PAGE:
I'll admit it, I have smoked pot before, twice, once my freshman year in college and again a couple years ago while dating a pot smoker. I'm sure that's not a big shocker because most people have at least experimented with pot. Most people my age (27 on Wednesday) that says they haven't ever at least tried pot is probably lying.
The question is, what are the effects of actually having legal pot? Well they're trying that in California and for some odd reason people are panicking because, get this, prices are dropping due to competition. Call me crazy, but when prices on something I want go down I generally am a happy guy. The drug dealers are not happy though.
The best part though about the NPR piece I linked to is that they openly acknowledge that the more police crackdown on drugs the higher the prices are. What they fail to mention though is that that leads to more crime, it's the law of unintended (or maybe intended) consequences. The police crack down in the name of safety and the children, prices go up, habits get more expensive, and peaceful people get more desperate to support their mostly recreational habits.
When they get desperate they start turning to crime, they rob a bank, a convenience store, your house, whatever, in order to afford that habit. Reagen cracked down on drugs in 1983, causing a pound of pot to soar to as high as $5,000. But with legal medical marijuana and more competition that price is down to below $2,000 making it much easier to support habits.
I fail to see the panic, competition in the marketplace is good for the economy, it's good for you, it's good for me, it's good for everything and everyone.
Legal marijuana, and all other drugs for that matter, are also better for the users. Just look back to alcohol prohibition and alcohol today. Would you rather drink bathtub gin, or gin made in the marketplace in a controlled environment. You're out of your damn mind if in 2010 you would rather drink gin I made in my bathtub than gin someone made in a factory.
Part of the panic though is the fact that those who can't grow quality marijuana are losing money in the legal market. SHOCKER!!! That's how the marketplace works, in the black market you don't know what you're getting in terms of quality.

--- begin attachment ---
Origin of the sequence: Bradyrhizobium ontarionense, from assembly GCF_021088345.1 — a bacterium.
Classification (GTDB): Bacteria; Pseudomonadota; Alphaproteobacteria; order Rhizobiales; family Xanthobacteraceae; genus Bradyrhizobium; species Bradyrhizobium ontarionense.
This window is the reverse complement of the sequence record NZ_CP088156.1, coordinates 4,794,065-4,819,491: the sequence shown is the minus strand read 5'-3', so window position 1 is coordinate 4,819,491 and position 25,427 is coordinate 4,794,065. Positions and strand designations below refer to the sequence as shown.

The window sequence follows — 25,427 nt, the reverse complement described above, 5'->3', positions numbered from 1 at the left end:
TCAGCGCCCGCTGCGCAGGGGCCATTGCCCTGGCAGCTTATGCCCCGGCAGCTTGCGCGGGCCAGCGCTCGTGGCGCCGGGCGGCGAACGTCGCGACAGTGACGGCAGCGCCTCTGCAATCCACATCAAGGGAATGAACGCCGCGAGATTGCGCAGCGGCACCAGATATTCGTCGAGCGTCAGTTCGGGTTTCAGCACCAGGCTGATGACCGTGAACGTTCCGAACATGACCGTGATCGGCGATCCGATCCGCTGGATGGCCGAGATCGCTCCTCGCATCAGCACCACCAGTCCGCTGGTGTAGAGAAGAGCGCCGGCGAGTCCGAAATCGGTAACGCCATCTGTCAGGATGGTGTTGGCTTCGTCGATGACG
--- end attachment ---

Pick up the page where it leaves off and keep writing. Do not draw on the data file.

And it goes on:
"What's happening is the people that don't have quality product aren't selling it," Blake says. "So they're the ones that are creating this panic. So it really comes back down to that, just like in every other agricultural industry. When you get too many vineyards and too many people growing vines out there, then only the good ones make it."
Matt Cohen is one of those growers who are making it. On an organic farm near Ukiah, Cohen raises chickens, grows vegetables and cultivates high-grade medical pot. He has avoided the downturn by distributing marijuana directly to patients. But other growers who rely on middlemen and dealers for legal and illegal sales are in financial trouble.
Oh the horror, "My pot isn't as good as yours and I can't compete, it's just not fair." Welcome to the legal marketplace for pot man, I'd rather light up the good stuff I know is guaranteed not to be laced or grown improperly than the low grade stuff that could have who knows what in it.
And note the 2nd paragraph in that section, the ones selling it directly are doing better. That's another downfall of government, if they're allowed to regulate pot when it becomes legal, like a lot of people want, then their regulations will force private home growers to sell theirs to the big guys. It works that way in the dairy industry, read all the hoopla over the raw milk debate going on currently. Private farmers like my cousin can't legally milk their animals and sell their raw, unpasteurized milk for human consumption, even though it has many health benefits.
"A lot of people were living on welfare and peanut butter and banana sandwiches for a long time before pot made it possible to be part of the middle class," Custer says.
Imagine that, pot is good for the economy. Why would anyone want to be a drug dealer? Well in it's illegal state you can make a fortune in that business. Legalize it all, who are you to control what myself or anyone else puts into their body? It hasn't stopped anything, just turned peaceful people into criminals and created a gang problem across the United States. Next time you talk about how times are different for your kids with all the gangs pushing drugs to kids and killing each other, stop and think first. Would we have this gang problem if drugs were legal? If everything they sell in the black market were legal, would we have problems with gangs at all? No.
Legalize it, in the name of the economy, in the name of safety, or everyones favorite...FOR THE KIDS!!!!